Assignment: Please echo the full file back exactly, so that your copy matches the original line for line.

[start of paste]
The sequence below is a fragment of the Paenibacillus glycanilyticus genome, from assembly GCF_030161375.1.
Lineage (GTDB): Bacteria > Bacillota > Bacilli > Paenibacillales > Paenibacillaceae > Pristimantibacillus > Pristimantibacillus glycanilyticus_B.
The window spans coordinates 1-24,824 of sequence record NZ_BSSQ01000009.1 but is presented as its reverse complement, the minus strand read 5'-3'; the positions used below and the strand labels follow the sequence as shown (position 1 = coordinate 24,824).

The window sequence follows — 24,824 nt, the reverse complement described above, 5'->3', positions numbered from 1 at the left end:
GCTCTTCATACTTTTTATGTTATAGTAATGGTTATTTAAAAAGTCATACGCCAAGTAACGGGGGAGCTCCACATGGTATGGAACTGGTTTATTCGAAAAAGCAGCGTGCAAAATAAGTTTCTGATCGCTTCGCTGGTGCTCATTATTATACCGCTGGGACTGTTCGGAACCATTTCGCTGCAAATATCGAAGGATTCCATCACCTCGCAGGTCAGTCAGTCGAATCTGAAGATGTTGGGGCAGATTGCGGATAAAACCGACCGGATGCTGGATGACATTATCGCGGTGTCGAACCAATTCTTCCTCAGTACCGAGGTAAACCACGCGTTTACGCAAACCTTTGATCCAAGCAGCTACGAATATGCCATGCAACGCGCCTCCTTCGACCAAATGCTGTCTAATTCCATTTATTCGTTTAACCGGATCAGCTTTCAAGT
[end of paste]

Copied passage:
The sequence below is a fragment of the Paenibacillus glycanilyticus genome, from assembly GCF_030161375.1.
Lineage (GTDB): Bacteria > Bacillota > Bacilli > Paenibacillales > Paenibacillaceae > Pristimantibacillus > Pristimantibacillus glycanilyticus_B.
The window spans coordinates 1-24,824 of sequence record NZ_BSSQ01000009.1 but is presented as its reverse complement, the minus strand read 5'-3'; the positions used below and the strand labels follow the sequence as shown (position 1 = coordinate 24,824).

The window sequence follows — 24,824 nt, the reverse complement described above, 5'->3', positions numbered from 1 at the left end:
GCTCTTCATACTTTTTATGTTATAGTAATGGTTATTTAAAAAGTCATACGCCAAGTAACGGGGGAGCTCCACATGGTATGGAACTGGTTTATTCGAAAAAGCAGCGTGCAAAATAAGTTTCTGATCGCTTCGCTGGTGCTCATTATTATACCGCTGGGACTGTTCGGAACCATTTCGCTGCAAATATCGAAGGATTCCATCACCTCGCAGGTCAGTCAGTCGAATCTGAAGATGTTGGGGCAGATTGCGGATAAAACCGACCGGATGCTGGATGACATTATCGCGGTGTCGAACCAATTCTTCCTCAGTACCGAGGTAAACCACGCGTTTACGCAAACCTTTGATCCAAGCAGCTACGAATATGCCATGCAACGCGCCTCCTTCGACCAAATGCTGTCTAATTCCATTTATTCGTTTAACCGGATCAGCTTTCAAGT